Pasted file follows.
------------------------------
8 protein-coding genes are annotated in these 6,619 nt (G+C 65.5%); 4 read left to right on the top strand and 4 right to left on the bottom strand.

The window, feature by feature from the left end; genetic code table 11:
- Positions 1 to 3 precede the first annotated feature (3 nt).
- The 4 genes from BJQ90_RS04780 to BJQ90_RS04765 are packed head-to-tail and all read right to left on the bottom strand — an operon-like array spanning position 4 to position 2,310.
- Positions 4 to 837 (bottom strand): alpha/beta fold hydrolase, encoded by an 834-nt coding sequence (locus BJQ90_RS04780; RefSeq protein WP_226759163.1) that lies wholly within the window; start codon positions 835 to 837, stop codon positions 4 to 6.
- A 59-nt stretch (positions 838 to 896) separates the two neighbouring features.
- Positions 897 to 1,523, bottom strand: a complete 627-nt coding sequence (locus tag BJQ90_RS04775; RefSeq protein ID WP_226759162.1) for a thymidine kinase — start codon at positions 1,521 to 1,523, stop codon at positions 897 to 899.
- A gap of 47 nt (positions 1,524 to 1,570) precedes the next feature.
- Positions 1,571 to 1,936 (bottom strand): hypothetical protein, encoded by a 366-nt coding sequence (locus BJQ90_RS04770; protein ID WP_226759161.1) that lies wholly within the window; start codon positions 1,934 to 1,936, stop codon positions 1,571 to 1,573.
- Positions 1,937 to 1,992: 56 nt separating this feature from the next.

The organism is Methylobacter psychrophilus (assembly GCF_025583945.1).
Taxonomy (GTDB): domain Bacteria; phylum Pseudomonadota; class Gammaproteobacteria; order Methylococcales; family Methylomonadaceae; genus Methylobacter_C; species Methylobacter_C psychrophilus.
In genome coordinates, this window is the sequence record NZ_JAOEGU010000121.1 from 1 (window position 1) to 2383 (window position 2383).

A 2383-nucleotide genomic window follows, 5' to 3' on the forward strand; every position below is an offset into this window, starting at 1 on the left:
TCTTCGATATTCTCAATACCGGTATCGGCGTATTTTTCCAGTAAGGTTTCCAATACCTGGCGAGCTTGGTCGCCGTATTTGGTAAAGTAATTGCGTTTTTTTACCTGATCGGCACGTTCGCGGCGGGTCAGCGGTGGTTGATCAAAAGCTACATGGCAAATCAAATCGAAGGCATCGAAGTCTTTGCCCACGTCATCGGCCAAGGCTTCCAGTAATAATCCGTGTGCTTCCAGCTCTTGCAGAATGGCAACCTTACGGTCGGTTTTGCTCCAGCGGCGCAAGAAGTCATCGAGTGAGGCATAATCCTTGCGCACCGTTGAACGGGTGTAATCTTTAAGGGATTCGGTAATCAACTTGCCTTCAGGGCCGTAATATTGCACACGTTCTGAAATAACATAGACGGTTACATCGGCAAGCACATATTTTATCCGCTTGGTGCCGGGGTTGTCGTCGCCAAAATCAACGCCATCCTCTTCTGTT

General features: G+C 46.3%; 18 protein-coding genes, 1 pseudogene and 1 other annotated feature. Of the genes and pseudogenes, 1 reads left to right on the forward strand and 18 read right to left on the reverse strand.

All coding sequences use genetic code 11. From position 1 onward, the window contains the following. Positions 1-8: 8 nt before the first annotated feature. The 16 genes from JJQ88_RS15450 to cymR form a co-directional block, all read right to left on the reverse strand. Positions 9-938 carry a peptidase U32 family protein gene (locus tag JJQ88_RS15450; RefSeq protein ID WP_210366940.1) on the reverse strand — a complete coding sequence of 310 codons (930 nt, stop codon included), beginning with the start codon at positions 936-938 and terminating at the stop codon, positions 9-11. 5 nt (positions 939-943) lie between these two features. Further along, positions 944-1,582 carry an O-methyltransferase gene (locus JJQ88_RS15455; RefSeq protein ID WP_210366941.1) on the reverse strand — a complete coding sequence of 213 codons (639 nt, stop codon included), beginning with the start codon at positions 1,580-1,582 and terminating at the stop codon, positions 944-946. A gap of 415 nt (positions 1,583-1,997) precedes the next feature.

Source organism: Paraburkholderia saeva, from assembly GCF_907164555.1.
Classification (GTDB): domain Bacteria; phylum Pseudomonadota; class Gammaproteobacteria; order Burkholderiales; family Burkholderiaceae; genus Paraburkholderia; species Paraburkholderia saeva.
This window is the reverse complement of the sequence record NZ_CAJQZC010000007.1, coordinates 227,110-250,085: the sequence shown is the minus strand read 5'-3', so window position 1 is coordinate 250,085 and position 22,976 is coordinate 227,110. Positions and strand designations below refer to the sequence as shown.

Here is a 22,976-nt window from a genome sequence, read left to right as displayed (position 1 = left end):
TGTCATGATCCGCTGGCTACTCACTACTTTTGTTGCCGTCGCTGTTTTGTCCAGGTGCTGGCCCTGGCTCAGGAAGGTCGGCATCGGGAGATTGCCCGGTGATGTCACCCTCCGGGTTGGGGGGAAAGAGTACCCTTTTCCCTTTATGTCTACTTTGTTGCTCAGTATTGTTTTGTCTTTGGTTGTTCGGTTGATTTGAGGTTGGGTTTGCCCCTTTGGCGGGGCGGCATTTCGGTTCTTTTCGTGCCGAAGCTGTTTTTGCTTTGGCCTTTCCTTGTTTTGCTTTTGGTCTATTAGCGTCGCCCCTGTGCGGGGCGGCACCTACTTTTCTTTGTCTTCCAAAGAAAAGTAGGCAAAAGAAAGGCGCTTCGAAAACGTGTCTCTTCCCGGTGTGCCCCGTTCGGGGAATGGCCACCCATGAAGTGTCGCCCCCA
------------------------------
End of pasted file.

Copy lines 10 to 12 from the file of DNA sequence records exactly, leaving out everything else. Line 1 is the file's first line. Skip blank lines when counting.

- Positions 1,937 to 1,992: 56 nt separating this feature from the next.

The organism is Methylobacter psychrophilus (assembly GCF_025583945.1).
Taxonomy (GTDB): domain Bacteria; phylum Pseudomonadota; class Gammaproteobacteria; order Methylococcales; family Methylomonadaceae; genus Methylobacter_C; species Methylobacter_C psychrophilus.